Senna spectabilis removed from 400 hectares of Mudumalai Tiger Reserve in the Nilgiris

The tree is believed to have been introduced to the landscape by four private estates in MTR, who had begun growing them as ornamental trees.

March 31, 2024 03:26 pm | Updated 03:52 pm IST - UDHAGAMANDALAM

Senna spectabilis. File

Senna spectabilis. File | Photo Credit: The Hindu

The highly invasive tree, Senna spectabilis, has been removed from around 400 hectares of the Mudumalai Tiger Reserve (MTR) since January of this year, said officials from the Tamil Nadu Forest Department.

The tree, which is estimated to have spread over 1,500 hectares of the tiger reserve in just the last few years, decimates native forests and local ecology, and is believed to have been introduced to the landscape by four private estates in MTR, who had begun growing them as ornamental trees.

Officials said that the Madras High Court had ordered the removal of the tree, due to the impact it has to local ecology from both Mudumalai and Sathayamangalam Tiger Reserves.

Speaking to The Hindu, Conservator of Forests and Field Director of MTR, D. Venkatesh, said the Tamil Nadu Newsprint and Papers Limited (TNPL) is removing and helping to transport the trees away from MTR for use in paper pulp manufacturing. “Removing the trees also reduces the chances for forest fires,” he said.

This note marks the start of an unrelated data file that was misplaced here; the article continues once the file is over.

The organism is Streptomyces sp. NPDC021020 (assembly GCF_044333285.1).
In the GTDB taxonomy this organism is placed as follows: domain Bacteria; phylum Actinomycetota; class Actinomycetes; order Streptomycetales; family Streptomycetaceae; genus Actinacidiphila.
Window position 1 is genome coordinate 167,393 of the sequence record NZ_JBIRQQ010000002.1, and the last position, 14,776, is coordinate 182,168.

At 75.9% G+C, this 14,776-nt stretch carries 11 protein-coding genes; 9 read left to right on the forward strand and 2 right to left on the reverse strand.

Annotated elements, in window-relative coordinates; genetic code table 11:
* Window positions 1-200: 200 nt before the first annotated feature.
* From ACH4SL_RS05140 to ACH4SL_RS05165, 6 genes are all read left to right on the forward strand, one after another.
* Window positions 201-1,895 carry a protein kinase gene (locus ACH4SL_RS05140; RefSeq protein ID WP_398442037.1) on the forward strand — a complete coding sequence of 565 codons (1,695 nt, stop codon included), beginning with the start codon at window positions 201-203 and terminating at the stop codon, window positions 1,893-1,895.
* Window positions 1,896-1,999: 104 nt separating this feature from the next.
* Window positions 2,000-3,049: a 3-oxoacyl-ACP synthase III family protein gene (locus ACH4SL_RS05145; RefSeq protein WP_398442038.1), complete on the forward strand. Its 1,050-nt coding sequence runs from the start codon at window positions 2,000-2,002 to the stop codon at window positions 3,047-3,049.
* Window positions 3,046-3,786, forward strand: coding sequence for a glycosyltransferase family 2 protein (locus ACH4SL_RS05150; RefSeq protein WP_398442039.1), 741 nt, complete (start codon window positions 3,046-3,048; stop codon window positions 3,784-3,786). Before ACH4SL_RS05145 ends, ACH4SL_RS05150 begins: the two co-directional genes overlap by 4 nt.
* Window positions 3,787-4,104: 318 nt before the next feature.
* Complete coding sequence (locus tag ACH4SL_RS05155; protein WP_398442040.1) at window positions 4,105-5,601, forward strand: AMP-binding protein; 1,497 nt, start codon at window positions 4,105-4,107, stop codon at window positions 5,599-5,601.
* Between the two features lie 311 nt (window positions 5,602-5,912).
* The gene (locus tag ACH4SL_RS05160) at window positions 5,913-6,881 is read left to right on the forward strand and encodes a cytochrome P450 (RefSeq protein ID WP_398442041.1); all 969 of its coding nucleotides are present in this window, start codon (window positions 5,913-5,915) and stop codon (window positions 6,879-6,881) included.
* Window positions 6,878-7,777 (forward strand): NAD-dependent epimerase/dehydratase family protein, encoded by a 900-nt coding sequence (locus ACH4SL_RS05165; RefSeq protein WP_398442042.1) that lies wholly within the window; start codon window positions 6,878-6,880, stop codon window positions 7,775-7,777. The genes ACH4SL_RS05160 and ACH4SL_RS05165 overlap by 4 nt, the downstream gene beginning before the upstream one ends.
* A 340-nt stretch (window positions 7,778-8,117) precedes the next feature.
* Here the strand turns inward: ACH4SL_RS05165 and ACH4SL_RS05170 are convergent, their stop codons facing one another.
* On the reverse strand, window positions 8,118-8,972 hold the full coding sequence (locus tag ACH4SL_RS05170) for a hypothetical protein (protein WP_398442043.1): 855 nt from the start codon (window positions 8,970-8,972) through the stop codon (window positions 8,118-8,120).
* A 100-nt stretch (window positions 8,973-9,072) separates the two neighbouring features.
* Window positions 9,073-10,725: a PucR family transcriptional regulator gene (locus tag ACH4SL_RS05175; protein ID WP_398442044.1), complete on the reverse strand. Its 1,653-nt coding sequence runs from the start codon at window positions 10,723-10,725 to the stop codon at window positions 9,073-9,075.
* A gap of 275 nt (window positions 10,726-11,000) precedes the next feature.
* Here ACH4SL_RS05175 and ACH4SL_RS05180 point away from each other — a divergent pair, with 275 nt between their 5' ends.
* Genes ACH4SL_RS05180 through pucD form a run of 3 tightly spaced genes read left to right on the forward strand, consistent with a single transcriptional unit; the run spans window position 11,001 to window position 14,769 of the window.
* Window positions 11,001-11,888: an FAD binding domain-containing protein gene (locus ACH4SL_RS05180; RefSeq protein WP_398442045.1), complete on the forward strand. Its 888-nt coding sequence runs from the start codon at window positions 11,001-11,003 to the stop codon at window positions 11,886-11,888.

Officials said that the High Court had also passed orders instructing the four private estates in MTR, that are believed to have introduced the species to the landscape, to remove it from their estates. “This will have to be done at their own expense. The TNPL is only removing the trees from inside the MTR reserve forests,” said Mr. Venkatesh.

The Field Director said that the forest department envisages a three-year plan to completely remove Senna spectabilis from MTR but said that a collaborative approach towards removing the species from the entire landscape, including MTR, Sathyamangalam, Bandipur, Nagarhole, Wayanad and BRT Wildlife Sanctuary was imperative if the species was to be completely eradicated.

“There is a chance that the species could invade MTR again if it’s not removed entirely from the landscape. So, we have urged the managers of the surrounding tiger reserves to also remove it from their areas,” said Mr. Venkatesh, who said that the forest department was aware of Senna spectabilis also spreading along the slopes of Coonoor, but said that the spread was only sporadic and can be controlled.

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